Sitting for hours on end, as many desk-bound workers are painfully aware, can be seriously detrimental to your health. Moving is one of the best things you can do to counteract long stretches of sitting, whether that means standing up now and then to work, or stepping away to take an invigorating walk. Better yet, a few yoga poses may do the trick.

Doing yoga poses at your desk as an everyday practice can be a great way to take a mini break from your computer and get in some beneficial movement. To be sure though, if you’re in an office setting, you might get a few awkward side glances if you’re doing a forward fold or using your desk as a glorified yoga prop.

But be fearless! Trying a few yoga poses to improve your work day can yield tremendous benefits. Don’t be surprised if coworkers want in on the action once they witness your renewed energy and sense of calm. A recent article in Entrepreneur magazine, “9 Yoga Poses You Can Do at Your Desk Without Looking Really Weird,” provides some great guidelines for just a few asana, or poses, that you can do at or near your desk.

Entrepreneur offers tips to deflect potential reactions from your colleagues, ranging from pretending you’re tying your shoelaces to scratching a troublesome itch. Of course, if you work from home, there’s no need to make up excuses, so practice away.

Here are nine great yoga poses you can do from your desk and some of their additional benefits (see Entrepreneur‘s illustrations for more details):

  • Seated backbend: Opens the chest muscles.
  • Seated twist: Releases the lower back and entire spinal column.
  • Desk shoulder opener: Lengthens and relieves spine and shoulders.
  • Wrist release: Relieves nerves and tendon in the carpal tunnel of your wrists.
  • Forward fold: Oxygenates the brain.
  • Hip opener: Releases hip tension. 
  • Hamstring stretch: Offers lower back relief.
  • Cow-face arms: Releases shoulder stress and tightness.
  • Seated forward fold: Counteracts hunching over a keyboard.

We’ve added a few more yoga poses and techniques that may bring calm, focus, and energy to your day:

Seated Cat-Cow Pose: To enjoy this classic spinal stretch, sit with your feet hip distance apart and rest your hands on your knees. On an inhale, gaze up, pressing your heart forward (cow position). As you exhale, look down toward your lap, rounding your back (cat position). Do five rounds, inhaling for cow position and exhaling for cat position.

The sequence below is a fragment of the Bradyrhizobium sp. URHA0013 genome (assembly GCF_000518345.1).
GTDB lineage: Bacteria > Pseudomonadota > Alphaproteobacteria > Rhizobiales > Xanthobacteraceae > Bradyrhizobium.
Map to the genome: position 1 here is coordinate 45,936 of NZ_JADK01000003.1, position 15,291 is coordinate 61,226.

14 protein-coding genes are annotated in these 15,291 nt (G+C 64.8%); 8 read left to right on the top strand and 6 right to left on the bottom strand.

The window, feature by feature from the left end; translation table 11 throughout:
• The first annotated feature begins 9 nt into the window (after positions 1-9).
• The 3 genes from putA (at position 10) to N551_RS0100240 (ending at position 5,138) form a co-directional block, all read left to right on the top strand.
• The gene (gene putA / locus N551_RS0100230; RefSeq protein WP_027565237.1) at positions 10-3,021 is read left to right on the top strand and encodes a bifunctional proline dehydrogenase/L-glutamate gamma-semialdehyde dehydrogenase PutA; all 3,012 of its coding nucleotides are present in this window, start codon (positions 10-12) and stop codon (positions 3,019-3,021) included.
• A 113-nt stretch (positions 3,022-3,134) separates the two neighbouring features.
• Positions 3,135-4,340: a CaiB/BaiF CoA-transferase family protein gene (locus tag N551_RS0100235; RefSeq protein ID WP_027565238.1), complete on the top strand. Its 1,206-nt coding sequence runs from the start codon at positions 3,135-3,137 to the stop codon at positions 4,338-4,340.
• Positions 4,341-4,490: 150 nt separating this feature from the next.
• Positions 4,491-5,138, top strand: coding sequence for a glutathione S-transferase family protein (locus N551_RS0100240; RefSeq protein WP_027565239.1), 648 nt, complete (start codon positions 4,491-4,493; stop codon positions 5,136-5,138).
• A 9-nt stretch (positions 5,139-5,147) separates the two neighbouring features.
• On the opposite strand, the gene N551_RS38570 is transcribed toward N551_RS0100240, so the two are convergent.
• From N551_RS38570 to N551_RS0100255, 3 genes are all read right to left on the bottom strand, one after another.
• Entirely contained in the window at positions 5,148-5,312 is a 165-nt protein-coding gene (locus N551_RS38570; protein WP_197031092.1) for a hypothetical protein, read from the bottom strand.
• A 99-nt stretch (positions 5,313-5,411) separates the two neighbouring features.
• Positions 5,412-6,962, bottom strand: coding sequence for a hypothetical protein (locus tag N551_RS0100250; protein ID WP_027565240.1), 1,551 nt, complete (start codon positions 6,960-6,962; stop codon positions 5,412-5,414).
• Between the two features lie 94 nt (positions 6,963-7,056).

Benefits: Stretches the front and back torso; releases the neck; gently massages internal organs; calms the mind.

Eye Palming: Begin to rub your palms together vigorously, building heat in the center of your hands. Close your eyes, and place your warmed palms over your eye sockets to seal out all light. Hold for a count of 10, breathing deeply. Keeping your eyes sealed, imagine the face of a clock, and move your eyes slowly in a clockwise position. Then reverse direction, moving your eyes counter-clockwise. Remove your hands and slowly open your eyes.

Benefits:  Provides a break from staring at computer screens; soothes and calms overstimulated eyes; sharpens mental focus.

Pranayama – Deep Breathing Exercises: From a seated position, close your eyes and begin to focus on your breathing, noticing your inhalations and exhalations. After a few rounds of breathing in and out, begin a measured count, inhaling in stages through your nose on a count of three, holding for a moment, then exhaling forcefully through your nose on a count of one. Keeping your lips sealed, do five rounds of this three-one breathing pattern. Then resume normal breathing, slowly opening your eyes.

Benefits: Activates the “relaxation response”; lowers blood pressure; relieves anxiety; quiets the mind.

Mini Meditation: Find a (relatively) quiet place where you can sit undisturbed. If you’re in a traditional office, it could be during a lunch break when the office may be less busy. Fold your arms on your desk and rest your forehead on your forearms. Close your eyes. Breathe deeply, trying to make your inhalations and exhalations the same length. Don’t try to turn off your thoughts; instead, imagine them like clouds drifting by. Stay in this posture for several minutes—longer if you have time. Slowly raise your head and open your eyes.

Benefits: Improves cognitive judgment and decision making; decreases stress; bolsters emotional resilience.

Working from home can make you happier to begin with compared to traditional jobs. Adding these simple yoga poses can make working virtually all the more enjoyable and productive.

Adrianne Bibby is a 500-hour registered yoga teacher (RYT500) with the national Yoga Alliance.

Readers, do you practice yoga poses at your desk? Share your favorite stretches and the benefits you’ve enjoyed from practicing them!